U.S. v. Arizona Amicus Brief Filedonservatives,
One of President Obama’s first actions upon taking office was to order his Department of Justice to sue the State of Arizona. Arizona was accused of following existing Federal immigration law. Sounds absurd, doesn’t it? It sounds absurd because it is absurd, but those are the facts of U.S. v. Arizona.
Unfortunately there’s even more to be upset about in U.S. v. Arizona. If this were a simple disagreement between a state and the federal government about who and how immigration law is to be enforced, it would be interesting, but not shocking. However, in U.S. v. Arizona the Obama administration actively violated existing Federal law (and continues to do so today). Federal law, passed by Congress before Obama took Office, prohibits any government agency from limiting access to INS information about the immigration status of any person. Yet the lawsuit filed by the Obama administration asked the Arizona Federal Court to do exactly what Federal law specifically said that no government agency can do.
But wait, it gets better: A liberal Federal Judge granted the Obama administration an injunction against Arizona. The Judge’s order ALSO violated clear Federal law. The law that Obama pointed to in support of his case, and that the Judge cited in her order, is literally the same Federal code section that states that no governmental agency can do what the Court did.
Here is the Federal code at issue in this case, quoting directly from 8 U.S.C. §1373, subsections (a) & (b).:
“Notwithstanding any other provision of Federal, State, or local law, a Federal, State, or local government entity or official may not prohibit, or in any way restrict, any government entity or official from sending to, or receiving from, the Immigration and Naturalization Service information regarding the citizenship or immigration status, lawful or unlawful, of any individual…no person or agency may prohibit, or in any way restrict, a Federal, State, or local government entity from doing any of the following with respect to information regarding the immigration status, lawful or unlawful, of any individual: (1) …requesting or receiving such information from, the Immigration and Naturalization Service”Now for the truly outrageous irony, both the Arizona Court and the Obama administration cite subsection (c) of the same law and claim that it allows them to prohibit Arizona from requiring Arizona police from requesting “information regarding the citizenship or immigration status” of individuals in police custody. Subsection (c) simply requires the INS to respond to any such requests. You see, the Arizona Court and Obama both reason that because subsection (c) requires the INS to respond, if Arizona police make too many requests, then the INS will be too busy to “pursue other priorities,” as determined by Obama.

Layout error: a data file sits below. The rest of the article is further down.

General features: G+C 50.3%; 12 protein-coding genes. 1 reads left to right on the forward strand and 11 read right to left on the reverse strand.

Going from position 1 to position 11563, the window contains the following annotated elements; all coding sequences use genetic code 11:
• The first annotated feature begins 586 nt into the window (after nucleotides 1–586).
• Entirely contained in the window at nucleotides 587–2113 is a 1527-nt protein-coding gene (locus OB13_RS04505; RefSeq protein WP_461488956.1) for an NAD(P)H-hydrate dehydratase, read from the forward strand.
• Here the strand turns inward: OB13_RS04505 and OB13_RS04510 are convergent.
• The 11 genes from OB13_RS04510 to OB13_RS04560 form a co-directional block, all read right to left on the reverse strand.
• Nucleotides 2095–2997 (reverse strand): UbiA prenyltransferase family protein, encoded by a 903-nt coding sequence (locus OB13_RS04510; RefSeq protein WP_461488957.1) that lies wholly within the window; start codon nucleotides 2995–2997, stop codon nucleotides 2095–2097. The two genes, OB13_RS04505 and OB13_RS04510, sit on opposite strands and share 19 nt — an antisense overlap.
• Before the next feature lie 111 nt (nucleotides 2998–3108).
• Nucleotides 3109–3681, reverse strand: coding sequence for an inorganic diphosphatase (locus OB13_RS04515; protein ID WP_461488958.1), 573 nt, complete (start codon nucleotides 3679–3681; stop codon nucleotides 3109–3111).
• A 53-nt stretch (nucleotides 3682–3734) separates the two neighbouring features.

To summarize the argument: Because Federal law requires us to do this, if you make us do it we won’t be able to not do it. And that argument won the day.
This argument essentially asks the Judicial branch to validate the Executive branch’s decision to ignore the Legislative branch’s mandate. Do you see the danger to our entire form of government?
So, earlier this month Liberty Legal Foundation filed an Amicus Brief with the U.S. Supreme Court. Our brief is short, by design. Our goal was to make two simple points: 1) The Obama administration and the Arizona Federal Court have violated Federal law. 2) If the Supreme Court allows this to stand, Obama will have replaced our three-branch system of government with an Executive dictator.
As far as we are aware, ours is the only brief to make these simple, obvious yet essential points. This Amicus Brief, and all the other work we do at Liberty Legal Foundation would not be possible without your support. If you agree with us that the Executive branch must follow laws passed by the Legislative branch, please support our work. Please continue to spread the word about what Liberty Legal Foundationis doing to restore our Constitution.
Van Irion, Founder
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